In my research, I found this gardner bender GBT-500A that appears to test under load and is not terribly expensive (product link on Amazon [amazon.com] and link to product specs here [gardnerbender.com].

Honestly have no clue if testing 1.5V household batteries under load is truly important. I have been looking for a good tester myself to make sure alkaline batteries i have lying around are any good. May end up just getting this one just due to price even though it does test under load...
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Last edited by willygee July 13, 2018 at 09:19 PM.
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#11
I just use my multimeter what would be the advantage of this? Just easier?
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#12
I have a couple of throwaway units like this and a $20 digital multimeter that has a load test function. On AAA-D batteries, I have never seen any large discrepancies between them. The cheap units aren't calibrated, but once you compare a new battery to one that's barely running, it becomes clear what the range is. Here's the multimeter:

https://www.amazon.com/Innova-332...B000EVYGZA
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#13
Quote from Matt15
:
I just use my multimeter what would be the advantage of this? Just easier?
yup, easier more stable. I finally broke down and got a fluke multimeter so it doesn't come out of it's padded carrying case unless it's an absolute must.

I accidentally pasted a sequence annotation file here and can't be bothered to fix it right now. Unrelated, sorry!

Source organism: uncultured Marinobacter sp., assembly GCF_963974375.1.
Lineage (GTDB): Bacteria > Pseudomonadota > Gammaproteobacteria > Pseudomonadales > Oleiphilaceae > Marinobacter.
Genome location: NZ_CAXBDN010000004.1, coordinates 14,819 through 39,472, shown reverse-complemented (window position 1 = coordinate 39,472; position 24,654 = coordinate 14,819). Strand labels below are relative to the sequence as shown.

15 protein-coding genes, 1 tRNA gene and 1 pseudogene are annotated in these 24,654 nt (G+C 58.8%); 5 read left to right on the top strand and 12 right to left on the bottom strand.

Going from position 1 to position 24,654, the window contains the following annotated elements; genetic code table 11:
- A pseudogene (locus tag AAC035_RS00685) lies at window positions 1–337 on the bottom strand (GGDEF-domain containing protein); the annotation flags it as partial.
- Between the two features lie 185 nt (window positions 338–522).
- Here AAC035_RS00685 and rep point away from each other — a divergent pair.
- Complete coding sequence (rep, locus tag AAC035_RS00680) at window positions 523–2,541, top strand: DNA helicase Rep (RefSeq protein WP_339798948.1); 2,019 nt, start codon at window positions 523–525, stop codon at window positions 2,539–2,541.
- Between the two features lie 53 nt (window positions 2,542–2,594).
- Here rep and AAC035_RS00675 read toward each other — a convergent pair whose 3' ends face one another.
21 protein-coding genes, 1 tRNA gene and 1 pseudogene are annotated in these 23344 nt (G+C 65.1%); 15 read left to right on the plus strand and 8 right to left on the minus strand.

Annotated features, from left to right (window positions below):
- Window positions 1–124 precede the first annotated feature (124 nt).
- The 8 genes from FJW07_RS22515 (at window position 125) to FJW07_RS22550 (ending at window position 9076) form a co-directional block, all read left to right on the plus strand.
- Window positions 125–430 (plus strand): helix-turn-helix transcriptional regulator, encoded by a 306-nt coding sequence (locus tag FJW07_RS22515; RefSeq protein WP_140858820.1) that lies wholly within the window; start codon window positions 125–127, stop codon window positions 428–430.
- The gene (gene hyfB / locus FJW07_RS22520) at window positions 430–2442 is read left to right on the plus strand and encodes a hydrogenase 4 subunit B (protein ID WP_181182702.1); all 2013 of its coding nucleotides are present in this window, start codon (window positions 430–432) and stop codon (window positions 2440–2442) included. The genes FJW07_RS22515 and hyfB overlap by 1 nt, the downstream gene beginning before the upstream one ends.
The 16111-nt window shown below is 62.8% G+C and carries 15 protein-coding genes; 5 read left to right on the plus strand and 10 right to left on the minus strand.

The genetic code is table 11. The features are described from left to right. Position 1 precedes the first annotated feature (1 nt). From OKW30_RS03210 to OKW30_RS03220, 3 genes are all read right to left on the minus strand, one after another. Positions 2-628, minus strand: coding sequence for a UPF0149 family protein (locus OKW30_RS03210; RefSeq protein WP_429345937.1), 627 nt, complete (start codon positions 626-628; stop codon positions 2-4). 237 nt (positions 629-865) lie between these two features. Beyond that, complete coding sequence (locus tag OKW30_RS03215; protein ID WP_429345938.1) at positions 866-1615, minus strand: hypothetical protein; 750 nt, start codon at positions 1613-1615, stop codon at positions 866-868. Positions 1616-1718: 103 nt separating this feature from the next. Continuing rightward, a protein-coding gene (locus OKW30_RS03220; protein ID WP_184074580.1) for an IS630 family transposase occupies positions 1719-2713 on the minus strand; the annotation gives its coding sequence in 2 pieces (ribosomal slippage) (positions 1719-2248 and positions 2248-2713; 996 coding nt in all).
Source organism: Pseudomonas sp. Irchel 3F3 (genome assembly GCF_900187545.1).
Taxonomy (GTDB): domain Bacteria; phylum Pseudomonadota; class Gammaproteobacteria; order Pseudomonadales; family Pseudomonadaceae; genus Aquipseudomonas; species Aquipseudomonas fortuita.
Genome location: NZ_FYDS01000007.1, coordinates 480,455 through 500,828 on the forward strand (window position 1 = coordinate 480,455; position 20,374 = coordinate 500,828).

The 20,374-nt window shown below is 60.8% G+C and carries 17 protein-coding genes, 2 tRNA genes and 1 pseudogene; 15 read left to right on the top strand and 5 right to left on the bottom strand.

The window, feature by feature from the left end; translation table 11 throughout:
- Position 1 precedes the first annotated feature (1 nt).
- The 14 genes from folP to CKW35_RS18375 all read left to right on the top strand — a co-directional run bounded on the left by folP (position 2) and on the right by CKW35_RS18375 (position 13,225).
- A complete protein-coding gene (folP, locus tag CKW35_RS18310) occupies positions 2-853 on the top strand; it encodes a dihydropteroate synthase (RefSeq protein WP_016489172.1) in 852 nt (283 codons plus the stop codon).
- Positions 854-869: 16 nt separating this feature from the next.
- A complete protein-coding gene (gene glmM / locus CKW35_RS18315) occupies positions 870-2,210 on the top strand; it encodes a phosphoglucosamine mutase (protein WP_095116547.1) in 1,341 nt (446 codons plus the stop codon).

With something like this, you just buy a few, throw them in drawers around the house and they're there when you need them and if you break one, no biggie.
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Last edited by Toccoamostrickytick July 13, 2018 at 10:41 PM.
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#14
Quote from willygee
:
I am no expert but my understanding is that a load type tester is the proper way to test if batteries are truly good or not. I did not know what a Fluke was but upon quick google search looks like one of those pro testers that electricians use so guessing you probably know more about appropriate testers out there than most.

In my research, I found this gardner bender GBT-500A that appears to test under load and is not terribly expensive (product link on Amazon [amazon.com] and link to product specs here [gardnerbender.com].

Honestly have no clue if testing 1.5V household batteries under load is truly important. I have been looking for a good tester myself to make sure alkaline batteries i have lying around are any good. May end up just getting this one just due to price even though it does test under load...
it's only important if you're spending the extra money for performance, rechargable batteries that their current (pun intended) health is indicative of whether they need to be replaced or if they're new, an important step in troubleshooting whether there's something wrong with the charger or the device that you're using the batteries for.
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#15
PSA

Be mindful that even though this product says Free Shipping that they will charge you $4 something if you order more than 1 at a time!
Easy to miss if you're buying a few of these.